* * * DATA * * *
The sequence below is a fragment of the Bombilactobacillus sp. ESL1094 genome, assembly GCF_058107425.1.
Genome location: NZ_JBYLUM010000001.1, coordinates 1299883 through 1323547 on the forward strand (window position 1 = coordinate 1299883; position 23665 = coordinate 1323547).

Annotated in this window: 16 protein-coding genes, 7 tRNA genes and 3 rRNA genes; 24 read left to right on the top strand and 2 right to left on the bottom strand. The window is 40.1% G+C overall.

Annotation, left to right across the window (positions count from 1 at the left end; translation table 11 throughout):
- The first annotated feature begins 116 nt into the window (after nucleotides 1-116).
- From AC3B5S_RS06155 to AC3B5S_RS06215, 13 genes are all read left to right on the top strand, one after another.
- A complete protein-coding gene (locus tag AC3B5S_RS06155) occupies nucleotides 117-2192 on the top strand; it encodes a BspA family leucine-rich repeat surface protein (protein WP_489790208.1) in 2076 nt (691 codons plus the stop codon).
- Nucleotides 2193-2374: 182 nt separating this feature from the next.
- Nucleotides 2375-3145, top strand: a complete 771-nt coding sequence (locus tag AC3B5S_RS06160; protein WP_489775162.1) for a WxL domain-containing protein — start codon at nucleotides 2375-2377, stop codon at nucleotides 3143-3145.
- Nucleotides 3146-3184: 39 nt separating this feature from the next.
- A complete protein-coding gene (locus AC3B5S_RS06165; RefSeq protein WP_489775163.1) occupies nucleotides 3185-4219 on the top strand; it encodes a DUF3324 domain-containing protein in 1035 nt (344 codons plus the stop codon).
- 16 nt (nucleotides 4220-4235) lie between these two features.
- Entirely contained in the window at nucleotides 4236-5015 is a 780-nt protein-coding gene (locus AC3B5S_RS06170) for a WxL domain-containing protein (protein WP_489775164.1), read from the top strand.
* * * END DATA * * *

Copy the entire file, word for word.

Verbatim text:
The sequence below is a fragment of the Bombilactobacillus sp. ESL1094 genome, assembly GCF_058107425.1.
Genome location: NZ_JBYLUM010000001.1, coordinates 1299883 through 1323547 on the forward strand (window position 1 = coordinate 1299883; position 23665 = coordinate 1323547).

Annotated in this window: 16 protein-coding genes, 7 tRNA genes and 3 rRNA genes; 24 read left to right on the top strand and 2 right to left on the bottom strand. The window is 40.1% G+C overall.

Annotation, left to right across the window (positions count from 1 at the left end; translation table 11 throughout):
- The first annotated feature begins 116 nt into the window (after nucleotides 1-116).
- From AC3B5S_RS06155 to AC3B5S_RS06215, 13 genes are all read left to right on the top strand, one after another.
- A complete protein-coding gene (locus tag AC3B5S_RS06155) occupies nucleotides 117-2192 on the top strand; it encodes a BspA family leucine-rich repeat surface protein (protein WP_489790208.1) in 2076 nt (691 codons plus the stop codon).
- Nucleotides 2193-2374: 182 nt separating this feature from the next.
- Nucleotides 2375-3145, top strand: a complete 771-nt coding sequence (locus tag AC3B5S_RS06160; protein WP_489775162.1) for a WxL domain-containing protein — start codon at nucleotides 2375-2377, stop codon at nucleotides 3143-3145.
- Nucleotides 3146-3184: 39 nt separating this feature from the next.
- A complete protein-coding gene (locus AC3B5S_RS06165; RefSeq protein WP_489775163.1) occupies nucleotides 3185-4219 on the top strand; it encodes a DUF3324 domain-containing protein in 1035 nt (344 codons plus the stop codon).
- 16 nt (nucleotides 4220-4235) lie between these two features.
- Entirely contained in the window at nucleotides 4236-5015 is a 780-nt protein-coding gene (locus AC3B5S_RS06170) for a WxL domain-containing protein (protein WP_489775164.1), read from the top strand.